ATLANTA (Georgia) – The Supreme Court of Georgia has reversed a Court of Appeals decision that protected an employer from being held liable for a gun-related injury caused by an employee.
According to the Supreme Court's March 5 opinion, "appellant Claude Lucas sued appellee Beckman Coulter Inc. along with BCI’s employee Jeremy Wilson for injuries Lucas suffered when Wilson accidentally shot Lucas with a handgun."
The accident happened when Wilson drove an employer-owned vehicle and went to meet Lucas for company business.
“In an apparent violation of BCI’s policy prohibiting employees from transporting firearms while on company business, Wilson had taken a firearm with him on this service call,” the opinion said.
Because he heard several vehicles were vandalized in the parking lot at the place where he was meeting Lucas, Wilson removed his gun from the vehicle and took it inside, where he accidentally fired it, injuring Lucas, the opinion said.
After Lucas filed a lawsuit, BCI filed a motion for summary judgment. The trial court granted summary judgment, saying state law limited BCI’s liability, and the appellate court later affirmed.
According to the trial court and appeals court rulings, noted by the Supreme Court, Wilson's choice to take the gun to Lucas’ company was outside of the scope of employment with BCI.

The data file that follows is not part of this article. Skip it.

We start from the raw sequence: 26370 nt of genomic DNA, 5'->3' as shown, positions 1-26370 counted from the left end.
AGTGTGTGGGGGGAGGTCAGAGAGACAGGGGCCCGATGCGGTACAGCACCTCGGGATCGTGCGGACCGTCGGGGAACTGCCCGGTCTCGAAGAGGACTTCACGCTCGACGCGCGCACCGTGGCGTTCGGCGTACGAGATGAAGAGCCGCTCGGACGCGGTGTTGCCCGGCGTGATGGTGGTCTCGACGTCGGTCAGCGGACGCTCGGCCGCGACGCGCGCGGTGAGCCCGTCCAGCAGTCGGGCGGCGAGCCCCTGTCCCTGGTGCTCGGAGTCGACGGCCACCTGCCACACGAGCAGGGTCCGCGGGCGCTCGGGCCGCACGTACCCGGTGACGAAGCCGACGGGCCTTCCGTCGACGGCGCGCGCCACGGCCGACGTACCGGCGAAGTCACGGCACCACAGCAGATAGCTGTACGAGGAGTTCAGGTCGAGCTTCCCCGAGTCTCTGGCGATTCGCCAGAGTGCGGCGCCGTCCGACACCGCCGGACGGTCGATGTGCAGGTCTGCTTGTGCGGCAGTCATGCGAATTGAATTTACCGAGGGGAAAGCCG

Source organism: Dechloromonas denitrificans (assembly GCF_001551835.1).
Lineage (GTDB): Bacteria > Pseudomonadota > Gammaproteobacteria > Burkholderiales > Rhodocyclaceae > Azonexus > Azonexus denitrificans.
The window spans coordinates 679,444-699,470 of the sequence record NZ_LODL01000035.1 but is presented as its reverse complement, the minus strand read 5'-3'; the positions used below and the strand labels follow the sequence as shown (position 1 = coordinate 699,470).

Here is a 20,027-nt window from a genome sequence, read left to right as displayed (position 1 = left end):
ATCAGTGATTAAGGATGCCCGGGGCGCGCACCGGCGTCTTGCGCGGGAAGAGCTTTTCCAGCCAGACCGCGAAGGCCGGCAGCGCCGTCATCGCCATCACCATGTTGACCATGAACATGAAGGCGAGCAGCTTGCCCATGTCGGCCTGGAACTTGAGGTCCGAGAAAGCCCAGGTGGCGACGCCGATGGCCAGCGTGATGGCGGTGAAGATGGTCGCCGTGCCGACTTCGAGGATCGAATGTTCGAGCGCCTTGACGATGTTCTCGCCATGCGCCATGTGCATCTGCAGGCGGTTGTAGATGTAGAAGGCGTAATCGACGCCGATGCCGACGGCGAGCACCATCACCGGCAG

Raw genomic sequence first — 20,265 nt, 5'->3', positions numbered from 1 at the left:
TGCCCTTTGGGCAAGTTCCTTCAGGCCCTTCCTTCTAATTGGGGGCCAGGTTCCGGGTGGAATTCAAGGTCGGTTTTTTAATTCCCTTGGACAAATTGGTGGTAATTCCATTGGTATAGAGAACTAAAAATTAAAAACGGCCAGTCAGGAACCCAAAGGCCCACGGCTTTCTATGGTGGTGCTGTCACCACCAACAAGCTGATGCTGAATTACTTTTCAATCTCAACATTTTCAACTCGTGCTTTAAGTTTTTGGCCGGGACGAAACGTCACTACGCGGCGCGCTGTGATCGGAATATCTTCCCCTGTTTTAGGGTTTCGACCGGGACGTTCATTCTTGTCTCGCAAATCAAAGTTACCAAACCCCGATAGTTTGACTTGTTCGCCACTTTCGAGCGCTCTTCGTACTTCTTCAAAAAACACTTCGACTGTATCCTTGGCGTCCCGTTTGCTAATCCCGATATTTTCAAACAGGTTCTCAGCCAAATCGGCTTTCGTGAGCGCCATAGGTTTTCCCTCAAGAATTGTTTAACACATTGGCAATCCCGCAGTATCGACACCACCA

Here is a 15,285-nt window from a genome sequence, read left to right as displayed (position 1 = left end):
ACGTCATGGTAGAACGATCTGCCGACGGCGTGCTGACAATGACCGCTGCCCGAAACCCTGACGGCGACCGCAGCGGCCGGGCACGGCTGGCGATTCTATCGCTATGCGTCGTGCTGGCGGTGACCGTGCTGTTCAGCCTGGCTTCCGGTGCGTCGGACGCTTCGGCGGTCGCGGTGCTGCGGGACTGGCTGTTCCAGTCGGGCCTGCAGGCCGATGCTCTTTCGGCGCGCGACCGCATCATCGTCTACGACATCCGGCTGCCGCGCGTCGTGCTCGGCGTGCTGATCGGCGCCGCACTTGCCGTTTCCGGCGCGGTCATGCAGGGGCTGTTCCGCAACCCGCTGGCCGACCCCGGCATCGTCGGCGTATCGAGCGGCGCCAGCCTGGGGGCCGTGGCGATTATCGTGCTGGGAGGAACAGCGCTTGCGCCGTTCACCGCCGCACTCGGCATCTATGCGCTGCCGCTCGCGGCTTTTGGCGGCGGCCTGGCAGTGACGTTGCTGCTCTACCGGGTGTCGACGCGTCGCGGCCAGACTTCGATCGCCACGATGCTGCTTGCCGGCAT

“The Court of Appeals found that because it is undisputed that Lucas’s injuries and claims ‘arose out of Wilson’s possession and/or use of a firearm,’ and that ‘the shooting was not the result of a criminal act by Wilson or BCI,’ then BCI cannot be held liable due to 'the plain language of the statute,'” the opinion said.
In reviewing the appeals and trial courts' rulings, the Supreme Court said the courts were wrong in thinking that the law gives employers immunity from all “firearm-related tort liability” for the acts of its employees.
According to the Supreme Court, the trial court based its ruling on the statute that states “no employer, property owner, or property owner’s agent shall be held liable in any criminal or civil action for damages resulting from or arising out of an occurrence involving the transportation, storage, possession, or use of a firearm, including, but not limited to, the theft of a firearm from an employee’s automobile, pursuant to this code section...”
Although the law protects employers from being liable from gun-related injuries resulting from an employee's firearm, the Supreme Court said it’s important to pay attention to the part that says “pursuant to this section.”
In this case, the Supreme Court said the employer isn’t protected from liability because the gun wasn’t taken in an employee-owned vehicle.
“Wilson did not enter the employer’s parking lot in a vehicle that contained a firearm. This incident did not even occur on the employer’s premises, but on the premises of the employer’s customer,” the Supreme Court said. “For these reasons, the immunity referenced in subsection (e) does not apply to this case. No support exists for the proposition that this Code section’s purpose was to immunize employers from all fire-arm related tort liability.”